Policy decisions must integrate a just and sustainable food system into the political structure of New York City. Currently, fast food restaurants are subsidized by the city to locate at 125th street or above. Meanwhile, supermarkets are closing in that area and pharmacies are opening in their place to meet the high demands for diabetes, hypertension, and heart disease medication.

“The city’s FRESH program offers economic incentives for healthy supermarkets to locate in currently underserved areas,” said Harper. “Incentives are what we need but they must come in tandem with standards developed by the people of the community.”

“Job standards are especially important, since underserved areas have the highest rates of poverty and unemployment,” added Allen Strouse, Food Policy Associate for United Food & Commercial Workers (UFCW) Local 1500. “Incentives need to guarantee that employers provide good jobs so that programs like FRESH truly benefit working-class New Yorkers. We need supermarkets that bring good food, good jobs, and good
health.”

UFCW, which serves the interests of 22,000 members, will participate in the vigil.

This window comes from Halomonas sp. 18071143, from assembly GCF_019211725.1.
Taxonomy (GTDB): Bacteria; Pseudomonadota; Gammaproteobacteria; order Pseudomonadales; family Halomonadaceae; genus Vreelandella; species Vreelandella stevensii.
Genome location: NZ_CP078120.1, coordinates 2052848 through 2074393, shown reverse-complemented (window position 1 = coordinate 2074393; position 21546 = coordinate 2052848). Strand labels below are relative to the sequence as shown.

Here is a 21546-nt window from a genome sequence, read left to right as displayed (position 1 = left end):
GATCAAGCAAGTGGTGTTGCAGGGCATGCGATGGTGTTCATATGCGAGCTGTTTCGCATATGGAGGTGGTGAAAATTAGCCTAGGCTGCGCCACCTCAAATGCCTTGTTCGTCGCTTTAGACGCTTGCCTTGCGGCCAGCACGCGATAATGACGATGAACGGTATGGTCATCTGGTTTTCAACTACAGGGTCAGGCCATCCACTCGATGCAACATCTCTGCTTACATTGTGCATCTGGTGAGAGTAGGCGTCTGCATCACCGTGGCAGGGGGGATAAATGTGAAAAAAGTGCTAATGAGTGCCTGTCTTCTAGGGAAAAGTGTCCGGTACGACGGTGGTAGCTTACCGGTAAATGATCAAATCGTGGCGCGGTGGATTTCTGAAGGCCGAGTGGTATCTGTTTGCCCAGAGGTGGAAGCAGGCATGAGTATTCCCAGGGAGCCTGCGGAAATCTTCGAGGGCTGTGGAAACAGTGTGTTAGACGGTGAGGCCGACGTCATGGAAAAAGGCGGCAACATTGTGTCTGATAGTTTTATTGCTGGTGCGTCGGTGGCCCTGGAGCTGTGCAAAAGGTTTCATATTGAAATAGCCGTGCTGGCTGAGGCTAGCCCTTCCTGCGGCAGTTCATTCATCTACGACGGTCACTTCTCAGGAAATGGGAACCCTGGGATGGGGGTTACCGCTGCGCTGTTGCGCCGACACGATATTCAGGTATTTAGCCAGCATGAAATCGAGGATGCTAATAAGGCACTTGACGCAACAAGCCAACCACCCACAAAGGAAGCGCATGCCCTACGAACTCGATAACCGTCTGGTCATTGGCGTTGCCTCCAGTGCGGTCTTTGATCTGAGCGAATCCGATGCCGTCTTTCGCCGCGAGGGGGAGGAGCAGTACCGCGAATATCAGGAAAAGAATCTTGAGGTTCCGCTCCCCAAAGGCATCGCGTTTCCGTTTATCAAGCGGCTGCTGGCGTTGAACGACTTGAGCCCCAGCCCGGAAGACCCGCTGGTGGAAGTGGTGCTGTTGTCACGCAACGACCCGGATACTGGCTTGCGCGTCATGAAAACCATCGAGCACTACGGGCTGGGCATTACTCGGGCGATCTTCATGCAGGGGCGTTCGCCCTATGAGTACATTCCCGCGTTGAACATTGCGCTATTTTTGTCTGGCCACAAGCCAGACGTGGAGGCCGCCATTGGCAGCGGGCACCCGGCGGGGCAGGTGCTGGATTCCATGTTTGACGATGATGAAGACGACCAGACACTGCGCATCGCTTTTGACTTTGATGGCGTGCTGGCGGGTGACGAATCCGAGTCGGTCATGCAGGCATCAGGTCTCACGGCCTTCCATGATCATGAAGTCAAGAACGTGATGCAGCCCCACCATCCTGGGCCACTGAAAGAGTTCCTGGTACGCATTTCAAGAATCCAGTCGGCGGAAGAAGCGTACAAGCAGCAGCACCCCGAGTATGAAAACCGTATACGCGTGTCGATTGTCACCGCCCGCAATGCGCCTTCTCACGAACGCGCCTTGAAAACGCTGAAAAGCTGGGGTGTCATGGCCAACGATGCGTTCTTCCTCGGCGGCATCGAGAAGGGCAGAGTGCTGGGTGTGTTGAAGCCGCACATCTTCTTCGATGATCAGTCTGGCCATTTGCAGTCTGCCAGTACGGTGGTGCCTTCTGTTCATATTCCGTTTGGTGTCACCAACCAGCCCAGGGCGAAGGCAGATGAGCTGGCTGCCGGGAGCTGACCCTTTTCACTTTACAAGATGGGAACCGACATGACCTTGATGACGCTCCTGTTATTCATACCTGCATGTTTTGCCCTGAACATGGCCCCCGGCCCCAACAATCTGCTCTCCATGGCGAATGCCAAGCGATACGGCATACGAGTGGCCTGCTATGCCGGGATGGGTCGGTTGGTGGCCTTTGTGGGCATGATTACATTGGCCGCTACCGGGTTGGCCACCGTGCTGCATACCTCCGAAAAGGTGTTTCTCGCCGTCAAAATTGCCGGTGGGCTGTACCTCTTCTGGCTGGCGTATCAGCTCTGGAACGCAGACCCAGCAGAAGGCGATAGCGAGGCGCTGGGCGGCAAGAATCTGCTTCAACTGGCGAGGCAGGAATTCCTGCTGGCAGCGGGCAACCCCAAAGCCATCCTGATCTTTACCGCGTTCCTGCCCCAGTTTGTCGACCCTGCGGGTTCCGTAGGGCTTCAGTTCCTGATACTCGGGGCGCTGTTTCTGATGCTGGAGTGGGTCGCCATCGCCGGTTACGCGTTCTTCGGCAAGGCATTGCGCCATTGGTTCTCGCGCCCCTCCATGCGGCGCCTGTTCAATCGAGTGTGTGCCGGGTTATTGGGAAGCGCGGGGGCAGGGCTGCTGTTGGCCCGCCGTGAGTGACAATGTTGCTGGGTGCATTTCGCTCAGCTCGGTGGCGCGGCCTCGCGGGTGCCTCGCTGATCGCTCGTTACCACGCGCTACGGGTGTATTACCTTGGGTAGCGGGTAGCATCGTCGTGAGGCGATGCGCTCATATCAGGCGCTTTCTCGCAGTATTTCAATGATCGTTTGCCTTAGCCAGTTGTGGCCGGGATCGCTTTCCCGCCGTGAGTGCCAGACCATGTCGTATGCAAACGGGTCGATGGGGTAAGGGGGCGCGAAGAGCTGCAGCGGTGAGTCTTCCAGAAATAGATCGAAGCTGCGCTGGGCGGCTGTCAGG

The day of justice continued that evening at New York Faith and Justice’s event, An Offering of Letters for Food Justice. Hosted by St. Mary’s Episcopal Church at 521 W. 126th St at 7 pm, participants shared stories of food injustice and its effects in our city and our schools. They wrote letters to Mayor Bloomberg and congressional representatives calling for food to be adopted as part of PlanNYC and for the passage of the Child Reauthorization Act.

Said Yannias, “We cannot continue to stand-by as low-income communities in New York City suffer from hunger and diet-related diseases. We must take action now by calling on our representatives on the federal and city levels to improve how we feed our children and our communities.”

Lisa Sharon Harper, who is also executive director of New York Faith & Justice, reflected, “For those who have much, food seems like an insignificant side issue. For those who have little, food is the difference between life and death, health and debt.”

“We must redistribute the health in New York City,” Harper added, “and we must do it now.”


Faith Leaders for Environmental Justice is guided by the cooperative leadership of New York Faith & Justice, We Act for Environmental Justice, the Interfaith Center of New York, New York Theological Seminary, Hazon, Interfaith Voices Against Hunger, NY Divinity School, Riverside Church of New York City, and St. Mary’s Episcopal Church.
Reblog this post [with Zemanta]

No comments:

There was an error in this gadget

Translate